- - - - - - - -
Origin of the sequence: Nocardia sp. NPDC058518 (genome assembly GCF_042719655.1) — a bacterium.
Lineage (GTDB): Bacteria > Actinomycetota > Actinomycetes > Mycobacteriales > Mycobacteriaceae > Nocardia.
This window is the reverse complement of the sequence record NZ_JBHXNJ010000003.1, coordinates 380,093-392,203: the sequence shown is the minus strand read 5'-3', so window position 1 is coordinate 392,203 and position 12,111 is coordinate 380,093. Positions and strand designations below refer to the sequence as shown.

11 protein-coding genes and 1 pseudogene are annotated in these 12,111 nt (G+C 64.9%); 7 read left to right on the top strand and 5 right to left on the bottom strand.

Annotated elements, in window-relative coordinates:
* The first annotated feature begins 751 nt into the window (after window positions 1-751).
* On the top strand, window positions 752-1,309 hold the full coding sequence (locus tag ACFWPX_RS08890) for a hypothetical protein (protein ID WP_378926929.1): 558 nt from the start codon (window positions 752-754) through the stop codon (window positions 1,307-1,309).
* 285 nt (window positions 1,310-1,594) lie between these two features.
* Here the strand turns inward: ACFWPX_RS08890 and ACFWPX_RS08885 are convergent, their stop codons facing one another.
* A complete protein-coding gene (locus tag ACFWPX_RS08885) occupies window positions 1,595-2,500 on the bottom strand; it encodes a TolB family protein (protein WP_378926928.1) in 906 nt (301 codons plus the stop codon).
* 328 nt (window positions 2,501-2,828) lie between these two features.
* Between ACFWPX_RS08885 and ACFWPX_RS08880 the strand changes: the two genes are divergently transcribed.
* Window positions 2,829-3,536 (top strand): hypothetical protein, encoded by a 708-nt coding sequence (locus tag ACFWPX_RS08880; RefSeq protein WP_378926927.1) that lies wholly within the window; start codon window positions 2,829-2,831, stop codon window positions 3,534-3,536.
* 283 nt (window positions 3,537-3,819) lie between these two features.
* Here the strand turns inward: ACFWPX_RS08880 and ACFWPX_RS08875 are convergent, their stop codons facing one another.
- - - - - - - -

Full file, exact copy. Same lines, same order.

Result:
Origin of the sequence: Nocardia sp. NPDC058518 (genome assembly GCF_042719655.1) — a bacterium.
Lineage (GTDB): Bacteria > Actinomycetota > Actinomycetes > Mycobacteriales > Mycobacteriaceae > Nocardia.
This window is the reverse complement of the sequence record NZ_JBHXNJ010000003.1, coordinates 380,093-392,203: the sequence shown is the minus strand read 5'-3', so window position 1 is coordinate 392,203 and position 12,111 is coordinate 380,093. Positions and strand designations below refer to the sequence as shown.

11 protein-coding genes and 1 pseudogene are annotated in these 12,111 nt (G+C 64.9%); 7 read left to right on the top strand and 5 right to left on the bottom strand.

Annotated elements, in window-relative coordinates:
* The first annotated feature begins 751 nt into the window (after window positions 1-751).
* On the top strand, window positions 752-1,309 hold the full coding sequence (locus tag ACFWPX_RS08890) for a hypothetical protein (protein ID WP_378926929.1): 558 nt from the start codon (window positions 752-754) through the stop codon (window positions 1,307-1,309).
* 285 nt (window positions 1,310-1,594) lie between these two features.
* Here the strand turns inward: ACFWPX_RS08890 and ACFWPX_RS08885 are convergent, their stop codons facing one another.
* A complete protein-coding gene (locus tag ACFWPX_RS08885) occupies window positions 1,595-2,500 on the bottom strand; it encodes a TolB family protein (protein WP_378926928.1) in 906 nt (301 codons plus the stop codon).
* 328 nt (window positions 2,501-2,828) lie between these two features.
* Between ACFWPX_RS08885 and ACFWPX_RS08880 the strand changes: the two genes are divergently transcribed.
* Window positions 2,829-3,536 (top strand): hypothetical protein, encoded by a 708-nt coding sequence (locus tag ACFWPX_RS08880; RefSeq protein WP_378926927.1) that lies wholly within the window; start codon window positions 2,829-2,831, stop codon window positions 3,534-3,536.
* 283 nt (window positions 3,537-3,819) lie between these two features.
* Here the strand turns inward: ACFWPX_RS08880 and ACFWPX_RS08875 are convergent, their stop codons facing one another.